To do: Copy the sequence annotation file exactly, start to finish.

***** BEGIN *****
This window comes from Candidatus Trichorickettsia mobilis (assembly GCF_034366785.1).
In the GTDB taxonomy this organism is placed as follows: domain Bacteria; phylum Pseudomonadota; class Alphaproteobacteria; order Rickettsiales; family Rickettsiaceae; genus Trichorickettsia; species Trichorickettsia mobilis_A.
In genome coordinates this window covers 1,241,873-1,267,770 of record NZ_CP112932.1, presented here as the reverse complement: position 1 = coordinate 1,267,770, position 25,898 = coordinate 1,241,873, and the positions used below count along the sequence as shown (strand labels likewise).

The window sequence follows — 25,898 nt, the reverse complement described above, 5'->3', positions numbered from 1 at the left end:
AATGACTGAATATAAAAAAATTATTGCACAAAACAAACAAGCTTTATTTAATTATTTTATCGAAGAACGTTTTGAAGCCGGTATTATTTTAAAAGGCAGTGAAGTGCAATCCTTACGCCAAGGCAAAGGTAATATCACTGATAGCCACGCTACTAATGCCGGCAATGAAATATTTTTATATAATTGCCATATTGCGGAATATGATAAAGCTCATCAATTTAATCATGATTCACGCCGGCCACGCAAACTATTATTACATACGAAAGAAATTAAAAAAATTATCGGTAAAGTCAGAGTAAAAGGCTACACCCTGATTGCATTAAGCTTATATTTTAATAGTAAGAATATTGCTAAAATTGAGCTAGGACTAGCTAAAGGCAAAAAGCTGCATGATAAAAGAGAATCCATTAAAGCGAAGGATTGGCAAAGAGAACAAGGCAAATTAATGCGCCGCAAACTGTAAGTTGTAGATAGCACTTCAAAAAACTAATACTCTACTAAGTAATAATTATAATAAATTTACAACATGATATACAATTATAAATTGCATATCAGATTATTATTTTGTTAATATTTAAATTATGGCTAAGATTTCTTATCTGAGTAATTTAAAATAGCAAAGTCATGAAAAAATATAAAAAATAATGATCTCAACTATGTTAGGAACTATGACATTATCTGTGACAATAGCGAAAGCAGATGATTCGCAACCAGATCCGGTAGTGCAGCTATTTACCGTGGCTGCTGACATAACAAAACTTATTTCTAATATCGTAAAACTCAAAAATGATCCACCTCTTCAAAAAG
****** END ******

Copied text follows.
This window comes from Candidatus Trichorickettsia mobilis (assembly GCF_034366785.1).
In the GTDB taxonomy this organism is placed as follows: domain Bacteria; phylum Pseudomonadota; class Alphaproteobacteria; order Rickettsiales; family Rickettsiaceae; genus Trichorickettsia; species Trichorickettsia mobilis_A.
In genome coordinates this window covers 1,241,873-1,267,770 of record NZ_CP112932.1, presented here as the reverse complement: position 1 = coordinate 1,267,770, position 25,898 = coordinate 1,241,873, and the positions used below count along the sequence as shown (strand labels likewise).

The window sequence follows — 25,898 nt, the reverse complement described above, 5'->3', positions numbered from 1 at the left end:
AATGACTGAATATAAAAAAATTATTGCACAAAACAAACAAGCTTTATTTAATTATTTTATCGAAGAACGTTTTGAAGCCGGTATTATTTTAAAAGGCAGTGAAGTGCAATCCTTACGCCAAGGCAAAGGTAATATCACTGATAGCCACGCTACTAATGCCGGCAATGAAATATTTTTATATAATTGCCATATTGCGGAATATGATAAAGCTCATCAATTTAATCATGATTCACGCCGGCCACGCAAACTATTATTACATACGAAAGAAATTAAAAAAATTATCGGTAAAGTCAGAGTAAAAGGCTACACCCTGATTGCATTAAGCTTATATTTTAATAGTAAGAATATTGCTAAAATTGAGCTAGGACTAGCTAAAGGCAAAAAGCTGCATGATAAAAGAGAATCCATTAAAGCGAAGGATTGGCAAAGAGAACAAGGCAAATTAATGCGCCGCAAACTGTAAGTTGTAGATAGCACTTCAAAAAACTAATACTCTACTAAGTAATAATTATAATAAATTTACAACATGATATACAATTATAAATTGCATATCAGATTATTATTTTGTTAATATTTAAATTATGGCTAAGATTTCTTATCTGAGTAATTTAAAATAGCAAAGTCATGAAAAAATATAAAAAATAATGATCTCAACTATGTTAGGAACTATGACATTATCTGTGACAATAGCGAAAGCAGATGATTCGCAACCAGATCCGGTAGTGCAGCTATTTACCGTGGCTGCTGACATAACAAAACTTATTTCTAATATCGTAAAACTCAAAAATGATCCACCTCTTCAAAAAG